Iraq


Iraq has engaged Cisco to build a terrestrial optical network up to Turkey. Dubbed as “The Iraqi National Backbone” it will reach most major Iraqi cities. It will be available to the public as the new official internet service provider (ISP) for Iraq. The new network is an alternative to existing submarine networks that reached the Middle East from Europe either via the Suez Canal, or by a longer route around the Horn of Africa. It will offer the highest capacity and lowest latency of any Europe-Middle East communications solution.
Iraq’s Prime Minister Nouri al-Maliki has the history of not reading the writing on the wall. As the Isis militants advance leaving the trail of massacre, Maliki has bravely picked the mother of all soft targets – the Internet. Doug Madory of Renesys has graphically narrated how the Iraqi government refers “network maintenance” to Internet shutdown. Modern Iraqis, both Shiite and Sunnis, have, however, switched over to mesh network and communicate through an application named FireChat. FireChat was originally developed as a way for people to communicate in areas with poor mobile phone reception, such as underground trains.
Saddam seems to be only physically absent in the post-Saddam Iraq. The Ministry of Communication, instead of an independent regulator, calls the shot in governing the country’s telecom sector. Recently it  erratically imposed a tax on the ISPs who procure Internet bandwidth from foreign carriers. The ISPs have immediately loaded that tax on retail prices. Bowing to  public anger, the government withdrew the tax.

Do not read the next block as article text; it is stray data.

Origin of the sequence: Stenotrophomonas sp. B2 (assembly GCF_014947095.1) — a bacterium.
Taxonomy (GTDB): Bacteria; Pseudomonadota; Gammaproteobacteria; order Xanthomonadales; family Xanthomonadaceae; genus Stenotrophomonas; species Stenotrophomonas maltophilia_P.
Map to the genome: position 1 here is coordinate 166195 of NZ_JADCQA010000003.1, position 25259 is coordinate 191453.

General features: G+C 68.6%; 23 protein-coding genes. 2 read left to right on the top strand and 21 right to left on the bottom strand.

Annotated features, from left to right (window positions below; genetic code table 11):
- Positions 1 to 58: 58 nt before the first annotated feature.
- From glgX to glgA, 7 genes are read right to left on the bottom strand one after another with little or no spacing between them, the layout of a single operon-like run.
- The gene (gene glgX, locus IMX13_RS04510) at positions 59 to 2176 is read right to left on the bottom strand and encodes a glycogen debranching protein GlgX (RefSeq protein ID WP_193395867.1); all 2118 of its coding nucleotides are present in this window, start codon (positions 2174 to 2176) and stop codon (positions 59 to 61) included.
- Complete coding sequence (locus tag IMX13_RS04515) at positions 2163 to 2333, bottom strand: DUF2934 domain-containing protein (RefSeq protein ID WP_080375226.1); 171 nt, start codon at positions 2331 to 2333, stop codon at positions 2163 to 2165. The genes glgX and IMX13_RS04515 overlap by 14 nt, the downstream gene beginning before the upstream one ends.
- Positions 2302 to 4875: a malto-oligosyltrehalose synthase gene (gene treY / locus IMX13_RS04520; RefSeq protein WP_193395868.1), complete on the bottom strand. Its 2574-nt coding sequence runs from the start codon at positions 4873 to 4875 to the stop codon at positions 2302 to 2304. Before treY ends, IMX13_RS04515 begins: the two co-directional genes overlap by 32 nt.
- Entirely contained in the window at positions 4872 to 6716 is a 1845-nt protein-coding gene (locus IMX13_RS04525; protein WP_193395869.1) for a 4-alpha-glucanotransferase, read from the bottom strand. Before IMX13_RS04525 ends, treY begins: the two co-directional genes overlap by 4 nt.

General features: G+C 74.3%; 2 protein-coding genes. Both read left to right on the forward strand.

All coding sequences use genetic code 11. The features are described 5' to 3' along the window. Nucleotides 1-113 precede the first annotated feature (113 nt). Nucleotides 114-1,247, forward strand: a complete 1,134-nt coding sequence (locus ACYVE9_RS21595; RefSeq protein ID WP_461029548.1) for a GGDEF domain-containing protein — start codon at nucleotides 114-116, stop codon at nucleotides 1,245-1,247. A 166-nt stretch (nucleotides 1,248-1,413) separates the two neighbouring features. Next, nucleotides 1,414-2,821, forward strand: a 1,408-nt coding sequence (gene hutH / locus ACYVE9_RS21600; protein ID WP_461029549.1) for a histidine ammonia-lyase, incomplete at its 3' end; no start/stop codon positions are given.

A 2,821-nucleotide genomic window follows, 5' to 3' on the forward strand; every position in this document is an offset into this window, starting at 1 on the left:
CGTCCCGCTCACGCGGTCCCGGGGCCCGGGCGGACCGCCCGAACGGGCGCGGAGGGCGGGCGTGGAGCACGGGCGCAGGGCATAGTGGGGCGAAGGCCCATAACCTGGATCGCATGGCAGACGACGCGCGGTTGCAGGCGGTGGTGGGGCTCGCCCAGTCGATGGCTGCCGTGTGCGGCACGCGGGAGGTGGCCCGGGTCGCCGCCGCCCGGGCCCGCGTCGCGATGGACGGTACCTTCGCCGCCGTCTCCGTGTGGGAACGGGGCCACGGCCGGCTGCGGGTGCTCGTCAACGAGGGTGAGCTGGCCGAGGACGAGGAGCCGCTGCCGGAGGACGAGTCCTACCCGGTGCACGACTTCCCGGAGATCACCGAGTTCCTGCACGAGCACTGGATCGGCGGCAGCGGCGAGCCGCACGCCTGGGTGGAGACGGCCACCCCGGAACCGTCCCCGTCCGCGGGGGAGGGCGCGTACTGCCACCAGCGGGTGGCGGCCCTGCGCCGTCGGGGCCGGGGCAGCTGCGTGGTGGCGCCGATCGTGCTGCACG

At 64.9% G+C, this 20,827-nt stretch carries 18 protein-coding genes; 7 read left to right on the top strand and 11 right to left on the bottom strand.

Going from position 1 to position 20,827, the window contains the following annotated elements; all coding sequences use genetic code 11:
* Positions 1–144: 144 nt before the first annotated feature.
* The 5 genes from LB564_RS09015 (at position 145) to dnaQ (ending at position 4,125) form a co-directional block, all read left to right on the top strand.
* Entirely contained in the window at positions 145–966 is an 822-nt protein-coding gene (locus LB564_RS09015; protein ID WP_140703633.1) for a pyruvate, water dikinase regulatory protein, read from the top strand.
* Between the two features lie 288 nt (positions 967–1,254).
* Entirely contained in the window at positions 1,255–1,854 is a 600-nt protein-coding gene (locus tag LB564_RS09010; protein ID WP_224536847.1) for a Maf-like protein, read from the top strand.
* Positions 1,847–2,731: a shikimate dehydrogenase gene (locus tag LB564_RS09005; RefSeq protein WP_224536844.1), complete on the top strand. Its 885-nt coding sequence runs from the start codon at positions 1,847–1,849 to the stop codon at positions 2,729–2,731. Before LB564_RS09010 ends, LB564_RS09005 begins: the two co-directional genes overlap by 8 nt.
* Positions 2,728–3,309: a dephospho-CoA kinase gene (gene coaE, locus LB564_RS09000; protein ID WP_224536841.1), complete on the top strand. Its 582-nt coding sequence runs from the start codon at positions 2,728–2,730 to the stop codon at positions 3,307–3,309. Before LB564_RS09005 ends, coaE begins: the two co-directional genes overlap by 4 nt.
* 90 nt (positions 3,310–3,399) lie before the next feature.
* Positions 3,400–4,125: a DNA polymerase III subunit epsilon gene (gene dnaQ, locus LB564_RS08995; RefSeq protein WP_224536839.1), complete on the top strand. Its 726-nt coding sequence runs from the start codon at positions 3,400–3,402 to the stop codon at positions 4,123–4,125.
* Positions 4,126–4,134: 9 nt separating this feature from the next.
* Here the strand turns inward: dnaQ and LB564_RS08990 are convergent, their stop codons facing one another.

On Dec 2-3, 2012, the Iraqi Ministry of Science and Technology organized the 2nd National e Government Conference in Baghdad. Senior Research Fellow Subhash Bhatnagar made the opening presentation. I made a presentation on infrastructure along with Shahani Weerawarana who spoke on public private partnerships.
Led by Senior Policy Fellow Abu Saeed Khan we’ve been saying that Asia needs a terrestrial cable system to back up the submarine cables. By the time international government organizations get organized, the private workarounds will be fully operational. Like traders plying the ancient Silk Road, telecommunications operators routing bits and bytes from Asia to Europe and back have to pass through the Middle East, whose tricky geography and even more challenging geopolitics have sometimes made the region just as much of a bottleneck in the digital realm as in the physical world. When things go wrong, the consequences can be serious and far-reaching. In January 2008, for example, several underwater cables off the Mediterranean coast of Egypt were inexplicably severed.
When we asked the people of Jaffna what good came of the ceasefire of 2002-05, they said phones and the opening of the road connecting them to the rest of Sri Lanka. Looks like the Iraqis are similar. I love my mobile like a baby, says on Iraqi mother. De facto m-payments are also significant, though there are some problems, according to the Economist. Criminal rings are among the parallel currency’s busiest users.
There is little doubt that future wars will include cyber theaters. The NYT story describes cyber attacks and the dangers of collateral damage. Although the digital attack on Iraq’s financial system was not carried out, the American military and its partners in the intelligence agencies did receive approval to cripple Iraq’s military and government communications systems in the early hours of the war in 2003. And that attack did produce collateral damage. Besides blowing up cellphone towers and communications grids, the offensive included electronic jamming and digital attacks against Iraq’s telephone networks.